Rascal Flatts will perform Saturday, Feb. 20 at the i wireless Center in Moline. (Contributed photo) CONTRIBUTED PHOTO

As long as his little girls have been alive, Gary LaVox has been a country music star.

“My daughters are 9 and 5, and they think the only thing we’ve ever done has been ‘The Hannah Montana Movie’ and ‘Cars,’ ” Rascal Flatts’ lead singer said. “But it’s been an amazing 10 years.”

Indeed, since the trio first hit it big with the single “Prayin’ For Daylight” in 2000, LaVox, Gary DeMarcus and Joe Don Rooney have earned three dozen different awards, had 24 hit singles off six albums, did their “Life is a Highway” cover for Disney/Pixar’s “Cars” and made an appearance in the aforementioned “Hannah Montana” film.

The band’s current hit, the title song from its sixth album, “Unstoppable,” is No. 22 on the country charts.

Yet, in a telephone interview from a tour stop in Pennsylvania, LeVox said he and his compadres still feel like rookies.

“It’s unbelievable. Where has the time gone?” the 39-year-old said. “We really feel like we’re just getting started and we feel like our best work is yet to come.”

LeVox said he didn’t even think about a decade-long career when Y2K began.

“You want to have longevity, but it’s such a scary road as a new artist,” he said. “There’s so many different steps involved and so many levels with it. We’re just blessed beyond measure.”

LeVox said there were many highlights during the decade for Rascal Flatts, including its debut CD going platinum, selling out Chicago’s Wrigley Field last summer and outselling all genres of artists in 2007.

“That’s pretty amazing stuff,” he said of ‘07. “You can’t dream that big, especially when Beyonce was hitting big. That’s an amazing thing, a great thing for country music.”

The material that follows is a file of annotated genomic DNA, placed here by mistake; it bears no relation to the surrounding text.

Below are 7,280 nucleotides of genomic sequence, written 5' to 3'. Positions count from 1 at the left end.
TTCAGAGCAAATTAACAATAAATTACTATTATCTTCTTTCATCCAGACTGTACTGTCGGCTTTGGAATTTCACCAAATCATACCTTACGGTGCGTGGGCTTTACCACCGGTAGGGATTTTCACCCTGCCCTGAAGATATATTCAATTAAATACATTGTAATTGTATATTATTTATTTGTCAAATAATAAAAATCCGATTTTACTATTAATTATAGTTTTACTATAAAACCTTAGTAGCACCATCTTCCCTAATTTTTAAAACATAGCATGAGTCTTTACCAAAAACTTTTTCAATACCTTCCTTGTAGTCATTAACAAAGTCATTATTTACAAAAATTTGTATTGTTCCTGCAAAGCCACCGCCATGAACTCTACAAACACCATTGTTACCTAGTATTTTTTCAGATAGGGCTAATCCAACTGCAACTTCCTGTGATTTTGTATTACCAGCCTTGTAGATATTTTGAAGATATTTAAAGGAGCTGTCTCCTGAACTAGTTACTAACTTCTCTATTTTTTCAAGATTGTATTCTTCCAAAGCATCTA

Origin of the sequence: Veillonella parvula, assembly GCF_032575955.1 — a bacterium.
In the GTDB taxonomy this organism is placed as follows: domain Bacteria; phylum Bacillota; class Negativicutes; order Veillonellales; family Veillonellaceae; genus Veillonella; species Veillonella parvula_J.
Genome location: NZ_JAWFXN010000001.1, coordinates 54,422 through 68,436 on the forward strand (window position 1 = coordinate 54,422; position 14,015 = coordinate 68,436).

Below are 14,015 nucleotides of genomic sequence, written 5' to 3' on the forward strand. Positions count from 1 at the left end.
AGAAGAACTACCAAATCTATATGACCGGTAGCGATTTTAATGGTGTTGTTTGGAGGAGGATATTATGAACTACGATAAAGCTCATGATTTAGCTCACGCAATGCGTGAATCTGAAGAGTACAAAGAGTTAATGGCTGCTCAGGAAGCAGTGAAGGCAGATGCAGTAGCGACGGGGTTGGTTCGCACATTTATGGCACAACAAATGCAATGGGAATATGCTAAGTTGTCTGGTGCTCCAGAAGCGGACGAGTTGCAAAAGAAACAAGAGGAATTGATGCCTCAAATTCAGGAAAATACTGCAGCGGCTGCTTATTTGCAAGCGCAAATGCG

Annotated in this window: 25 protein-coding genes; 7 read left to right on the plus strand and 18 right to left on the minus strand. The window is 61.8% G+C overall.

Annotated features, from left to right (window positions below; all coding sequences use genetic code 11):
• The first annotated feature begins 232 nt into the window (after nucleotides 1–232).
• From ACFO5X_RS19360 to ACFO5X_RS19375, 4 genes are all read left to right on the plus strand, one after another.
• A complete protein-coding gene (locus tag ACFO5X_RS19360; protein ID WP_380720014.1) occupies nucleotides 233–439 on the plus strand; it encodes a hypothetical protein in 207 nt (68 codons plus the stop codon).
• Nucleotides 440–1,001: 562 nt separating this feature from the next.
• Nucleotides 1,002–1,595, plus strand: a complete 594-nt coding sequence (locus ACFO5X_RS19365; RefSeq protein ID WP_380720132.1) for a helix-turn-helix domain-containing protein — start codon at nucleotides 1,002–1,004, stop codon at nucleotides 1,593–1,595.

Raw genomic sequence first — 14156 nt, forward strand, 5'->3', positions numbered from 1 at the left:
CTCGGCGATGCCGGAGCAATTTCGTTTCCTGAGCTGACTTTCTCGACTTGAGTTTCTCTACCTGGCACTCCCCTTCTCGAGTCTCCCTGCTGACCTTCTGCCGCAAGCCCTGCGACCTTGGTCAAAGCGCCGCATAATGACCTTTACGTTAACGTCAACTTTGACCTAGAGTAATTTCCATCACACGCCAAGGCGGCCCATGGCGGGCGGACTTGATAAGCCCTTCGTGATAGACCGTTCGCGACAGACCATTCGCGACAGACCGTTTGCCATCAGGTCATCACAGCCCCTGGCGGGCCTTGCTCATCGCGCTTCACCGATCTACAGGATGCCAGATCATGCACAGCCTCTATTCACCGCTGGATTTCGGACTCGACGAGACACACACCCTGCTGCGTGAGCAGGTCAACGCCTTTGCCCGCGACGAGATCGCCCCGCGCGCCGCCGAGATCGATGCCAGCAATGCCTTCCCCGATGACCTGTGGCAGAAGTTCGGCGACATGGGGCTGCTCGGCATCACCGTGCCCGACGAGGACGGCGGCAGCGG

Rascal Flatts will return to the i wireless Center for the fifth time, the fourth as headliners, Saturday night.

A Rascal Flatts concert, for the uninitiated, is not just a litany of songs. It also includes a lot of ribbing from the band, aimed at both each other and their fans.

“It’s who we are as people. We put on a show like we’d want to go see,” LeVox said. “A lot of times it gets monotonous when it’s one song after the next song after the next. You want to know who the person is, who they are as an artist.”

Hard at work on a seventh album due in September, with some songs being recorded outside Nashville (in Malibu, Calif.) for the first time, LeVox said Rascal Flatts has made its mark in country music.

“I think we definitely opened the door for the Taylor Swifts and Carrie Underwoods of the world,” the Ohio native said. “We’re proud we’ve been able to expand our genre of music a little bit. A lot of times their perspective of country music is sitting on hay bales and whistling the theme from ‘The Dukes of Hazzard.’ But we’ve helped other genres look at country music like country’s pretty cool now.

“Country’s where you come from and your state of mind, not how twangy you sing a song.”